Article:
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Burning River Baseball’s 2017 Cleveland Indians Top 10 Prospect Rankings
Benson stands on deck in a minor league Spring Training game. – Caitlin Boron, BurningRiverBaseball.com

10. Will Benson – Right Field
Drafted 2016, 1st Round
Age: 19
Level: SS Mahoning  Valley

By Caitlin Boron
Benson is a monster in height and in how far he can drive a ball. The Indians drafted him in 2016 with the hope of grooming him into the five-tool player everyone expects him to be. Between rookie ball and Mahoning Valley he showed bits of that player, while also showing how genuine and great a guy he is off the field as well.

Benson has a good glove in the outfield, a good eye and a solid feel for the game. At the plate he’s filling the mold of big swings getting big hits or big strikeouts. He got on base a decent amount, but needs to work on picking his pitch rather than swing for the fences.

He brings a lightheartedness to the field, mixed with a passion for the game someone must be born with. He was the Indians first pick for a reason, and I believe that plus his drive will be a guide for him to reign it in and adjust as he matures. There are quite a few big time outfielders in his way at the moment, but being that he’s still young, there is time to get better and make it their job to lose.

Stamets participates in fielding drills during 2017 MLB Spring Training in Goodyear, AZ. – Joseph Coblitz, BurningRiverBaseball

9. Eric Stamets – Short Stop
Trade from LA Angels for David Murphy (Originally Drafted in 2012, 6th Round)
Age: 26
Level: AAA Columbus

By Peter Conti
After being recalled to the Clippers in 2017, Stamets struggled despite putting up fifteen long balls. A dreadful walk ratio and low average lead to a poor OBP although his newfound power makes up for his lesser qualities. His ceiling particularly in the major league levels, is at best either a utility infielder or emergency back-up. Stamets has only played in thirty six games total for Columbus, which is such a tiny sample size it is tough to project whether or not those statistics will improve for a full year.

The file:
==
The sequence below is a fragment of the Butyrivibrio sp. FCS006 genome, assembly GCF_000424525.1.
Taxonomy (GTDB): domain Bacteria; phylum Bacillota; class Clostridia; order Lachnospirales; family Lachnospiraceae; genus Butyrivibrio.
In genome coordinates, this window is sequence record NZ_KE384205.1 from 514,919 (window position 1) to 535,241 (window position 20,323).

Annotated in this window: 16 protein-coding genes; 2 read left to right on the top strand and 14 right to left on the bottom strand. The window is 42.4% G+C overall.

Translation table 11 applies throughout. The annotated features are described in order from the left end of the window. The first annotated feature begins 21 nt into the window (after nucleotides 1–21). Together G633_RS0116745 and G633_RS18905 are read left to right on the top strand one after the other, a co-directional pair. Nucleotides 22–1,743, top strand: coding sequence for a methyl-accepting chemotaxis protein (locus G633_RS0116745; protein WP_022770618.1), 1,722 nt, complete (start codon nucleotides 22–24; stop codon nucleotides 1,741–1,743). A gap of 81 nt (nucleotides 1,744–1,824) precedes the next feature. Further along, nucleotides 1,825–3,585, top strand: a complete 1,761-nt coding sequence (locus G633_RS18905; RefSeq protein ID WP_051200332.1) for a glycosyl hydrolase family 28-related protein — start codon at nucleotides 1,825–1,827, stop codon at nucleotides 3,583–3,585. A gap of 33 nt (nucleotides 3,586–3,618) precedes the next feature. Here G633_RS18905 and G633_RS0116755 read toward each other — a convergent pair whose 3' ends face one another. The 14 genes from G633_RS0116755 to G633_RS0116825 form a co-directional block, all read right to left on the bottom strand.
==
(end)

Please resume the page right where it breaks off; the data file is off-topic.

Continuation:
With Erik Gonzalez and Giovanny Urshela already filling similar roles on the MLB team, it’s unlikely that Stamets will get the call in 2018, but he doesn’t have to be added to the 40 man roster until the end of 2018, so the team has some time to decide his future with the franchise.

Calica stands in at the plate during a minor league Spring Training game in 2017 – Caitlin Boron, BurningRiverBaseball

8. Andrew Calica – Center Field
Drafted 2016, 11th Round
Age: 23
Level: A+ Lynchburg

By Caitlin Boron
This outfielder has been my favorite one to follow since being drafted in 2016. He took the farm system by storm through low-A and Lake County, showing off his power and ability to get on base however he could. Unfortunately, his heat started to cool once making the jump to high-A Lynchburg, especially in the first half of the season. Through August he seemed to find his rhythm again, not to the level we’ve seen from him but I like to see his no-give-up attitude and grit push him through his struggles.

I don’t think the Indians will move him quite as fast in 2018 as they did through his first two seasons, though I do believe he will be in Akron at some point next season. He would had depth and power to any team he plays for, but before moving up I think it’s good he gets a well rounded idea and mindset for what challenged him in high-A, in order to have a feel for what to expect in Akron.

7. Aaron Civale – Right Handed Starting Pitcher
Drafted 2016, 3rd Round
Age: 22
Level: A+ Lynchburg

Civale put up big numbers in a small conference coming out of Northeastern when he was a closer and a starter in different years. What drew the Indians to Civale in the third round last summer was his command and it showed. Civale first full season with the organization he walked 14 batters in 164 ⅔ innings. He had a 53/3 strikeout-to-walk rate in Lake County in 57 innings before being promoted. In 107 ⅔ innings at Lynchburg he struck out 88 and walked nine. So even at two levels in one year, his command held.